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4.6 out of 5 stars
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4.6 out of 5 stars
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The BBC must know they are on to a winner with this one. As I write this, the series 'Wartime Farm' hasn't even started, but the book has already been released.

The format is well known - archaeologists Peter Ginn and Alex Langlands, along with social historian Ruth Goodman recreate a period of history by living on a farm exactly as they would have done at that time for a TV series.

'Tales from the Green Valley' was a quiet success some years ago, but in recent years 'Victorian Farm' and 'Edwardian Farm' really caught the public's imagination.
Both Victorian Farm and Edwardian Farm had great 'books of the programme'; this one is even better.

'Edwardian Farm' suffered slightly from poor proofreading, but here there are no such errors - at least not that I spotted. What there is, is a fascinating guide to farming and rural life in wartime. As always there are unexpected challenges for Peter, Alex and Ruth- such as ploughing by night, making tiles (roofs were frequently damaged in bombing).... and ballroom dancing for a wartime 'hop'.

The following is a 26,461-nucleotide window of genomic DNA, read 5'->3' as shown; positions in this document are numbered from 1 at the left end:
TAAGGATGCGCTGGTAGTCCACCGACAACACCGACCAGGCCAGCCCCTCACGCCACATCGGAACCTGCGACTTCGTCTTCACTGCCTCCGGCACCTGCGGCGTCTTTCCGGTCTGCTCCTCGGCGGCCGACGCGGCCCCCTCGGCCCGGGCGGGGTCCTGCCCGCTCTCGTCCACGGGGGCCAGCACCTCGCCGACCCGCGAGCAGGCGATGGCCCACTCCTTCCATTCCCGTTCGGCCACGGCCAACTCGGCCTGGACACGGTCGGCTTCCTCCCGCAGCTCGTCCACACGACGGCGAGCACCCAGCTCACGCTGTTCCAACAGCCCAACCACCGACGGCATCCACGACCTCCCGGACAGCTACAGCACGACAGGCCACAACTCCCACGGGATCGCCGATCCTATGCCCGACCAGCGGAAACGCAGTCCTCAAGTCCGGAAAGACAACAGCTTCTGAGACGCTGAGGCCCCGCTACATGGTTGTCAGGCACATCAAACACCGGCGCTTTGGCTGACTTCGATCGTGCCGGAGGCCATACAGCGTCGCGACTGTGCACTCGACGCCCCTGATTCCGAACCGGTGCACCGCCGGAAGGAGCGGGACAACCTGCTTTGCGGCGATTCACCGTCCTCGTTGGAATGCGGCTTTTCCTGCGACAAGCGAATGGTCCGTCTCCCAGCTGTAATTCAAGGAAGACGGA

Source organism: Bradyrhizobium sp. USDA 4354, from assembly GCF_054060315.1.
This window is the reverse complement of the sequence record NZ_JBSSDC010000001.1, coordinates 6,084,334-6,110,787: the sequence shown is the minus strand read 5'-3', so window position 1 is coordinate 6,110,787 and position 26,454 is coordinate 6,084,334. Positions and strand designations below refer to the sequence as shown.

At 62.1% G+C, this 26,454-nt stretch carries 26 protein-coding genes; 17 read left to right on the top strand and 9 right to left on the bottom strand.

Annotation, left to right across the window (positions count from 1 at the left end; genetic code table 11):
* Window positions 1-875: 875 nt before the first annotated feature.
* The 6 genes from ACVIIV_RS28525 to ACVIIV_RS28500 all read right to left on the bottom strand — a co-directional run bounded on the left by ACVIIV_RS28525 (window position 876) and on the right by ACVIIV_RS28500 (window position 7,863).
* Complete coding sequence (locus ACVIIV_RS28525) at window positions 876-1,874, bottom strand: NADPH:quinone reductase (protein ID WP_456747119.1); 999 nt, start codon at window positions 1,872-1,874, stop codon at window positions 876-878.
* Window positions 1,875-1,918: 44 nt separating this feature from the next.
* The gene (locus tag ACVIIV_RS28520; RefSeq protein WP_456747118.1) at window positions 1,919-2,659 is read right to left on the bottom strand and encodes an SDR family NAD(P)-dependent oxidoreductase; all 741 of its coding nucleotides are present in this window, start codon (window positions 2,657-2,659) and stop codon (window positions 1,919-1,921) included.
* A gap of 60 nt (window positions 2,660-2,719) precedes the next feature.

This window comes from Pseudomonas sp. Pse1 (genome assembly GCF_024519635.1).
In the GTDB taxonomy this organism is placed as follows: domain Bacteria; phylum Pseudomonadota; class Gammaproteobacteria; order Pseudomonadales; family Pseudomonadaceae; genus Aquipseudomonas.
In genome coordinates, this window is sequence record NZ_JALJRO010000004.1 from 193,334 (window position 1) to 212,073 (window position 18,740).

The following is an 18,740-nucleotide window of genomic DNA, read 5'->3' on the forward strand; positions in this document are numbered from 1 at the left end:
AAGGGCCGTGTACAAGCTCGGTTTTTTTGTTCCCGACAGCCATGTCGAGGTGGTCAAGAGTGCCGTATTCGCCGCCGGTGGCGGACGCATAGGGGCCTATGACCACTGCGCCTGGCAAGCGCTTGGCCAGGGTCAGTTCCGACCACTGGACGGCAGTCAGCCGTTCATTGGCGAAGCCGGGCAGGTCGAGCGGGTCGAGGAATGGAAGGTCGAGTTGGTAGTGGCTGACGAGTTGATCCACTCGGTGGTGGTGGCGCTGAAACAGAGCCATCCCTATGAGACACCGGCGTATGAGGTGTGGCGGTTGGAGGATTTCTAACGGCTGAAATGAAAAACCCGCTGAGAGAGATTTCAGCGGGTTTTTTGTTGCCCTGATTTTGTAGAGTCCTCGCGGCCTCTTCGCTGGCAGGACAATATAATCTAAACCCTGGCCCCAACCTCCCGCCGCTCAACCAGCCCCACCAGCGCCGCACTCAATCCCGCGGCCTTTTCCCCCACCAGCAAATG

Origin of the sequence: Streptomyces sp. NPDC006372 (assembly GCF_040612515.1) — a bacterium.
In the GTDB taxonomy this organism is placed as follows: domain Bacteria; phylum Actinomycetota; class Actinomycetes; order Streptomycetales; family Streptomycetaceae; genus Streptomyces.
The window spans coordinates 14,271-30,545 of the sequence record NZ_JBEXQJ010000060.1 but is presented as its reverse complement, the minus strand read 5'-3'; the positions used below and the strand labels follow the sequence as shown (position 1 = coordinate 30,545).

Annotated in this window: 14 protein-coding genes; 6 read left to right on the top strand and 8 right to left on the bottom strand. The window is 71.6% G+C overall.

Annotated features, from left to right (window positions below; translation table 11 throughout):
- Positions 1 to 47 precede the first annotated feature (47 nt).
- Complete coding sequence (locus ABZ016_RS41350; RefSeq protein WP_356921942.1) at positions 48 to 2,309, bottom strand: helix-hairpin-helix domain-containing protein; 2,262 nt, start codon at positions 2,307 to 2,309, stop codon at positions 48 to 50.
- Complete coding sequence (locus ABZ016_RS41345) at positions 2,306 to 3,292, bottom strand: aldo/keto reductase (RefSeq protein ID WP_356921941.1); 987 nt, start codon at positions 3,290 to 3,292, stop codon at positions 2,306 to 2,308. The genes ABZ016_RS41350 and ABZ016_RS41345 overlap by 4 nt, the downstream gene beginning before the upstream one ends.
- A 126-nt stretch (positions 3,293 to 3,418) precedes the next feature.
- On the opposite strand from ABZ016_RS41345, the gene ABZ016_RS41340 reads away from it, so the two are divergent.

With the programmes yet to be broadcast at the time of writing it's difficult to say how the book fits into the programmes. However there are eight programmes scheduled and also eight chapter headings. The Victorian & Edwardian Farm books mixed the content of some of the programmes in different chapters, whilst others - like the Christmas celebrations - were less varied.

We are taken through an outline of the 'Farm at War', with details of crops grown and the equipment used. 'Mobilising People' deals with those who worked on the land and elsewhere. As might be expected 'The Home & Garden Front' shows how a home and garden were run. The recipes in 'Wartime Food' will certainly be of interest to those who welcome the current return to fashion of 'old style' living - baking from scratch, making use of cheaper cuts of meat, and generally economising. There's a short section of recipes, with some familiar - Coconut Ice - and some not so familiar such as Baked Potato Pudding.

Livestock -hens, rabbits, pigs, cows, horses - have their own chapter, as does Home Defences, with the role of the Home Guard examined. 'Make Do and Mend' is becoming a motto for today as much as it was in wartime, although not many of us will mend laddered stockings with hair, as Ruth does.
Finally ..And Carry On covers the leisure pursuits such as the aforementioned dancing and Christmas celebrations. Wonderful.

This would be a super book of social history even without the back up of the programmes. Peter, Ruth and Alex are first class writers as well as top-class historians. It's difficult to know how it could be better.
What next? Well, Peter's potted biography in the introduction tells us that he 'has swum the Rio Grande during a flash flood, been forced up a pyramid at gunpoint ... and set fire to himself (twice)." If that isn't worth writing about, I don't know what is.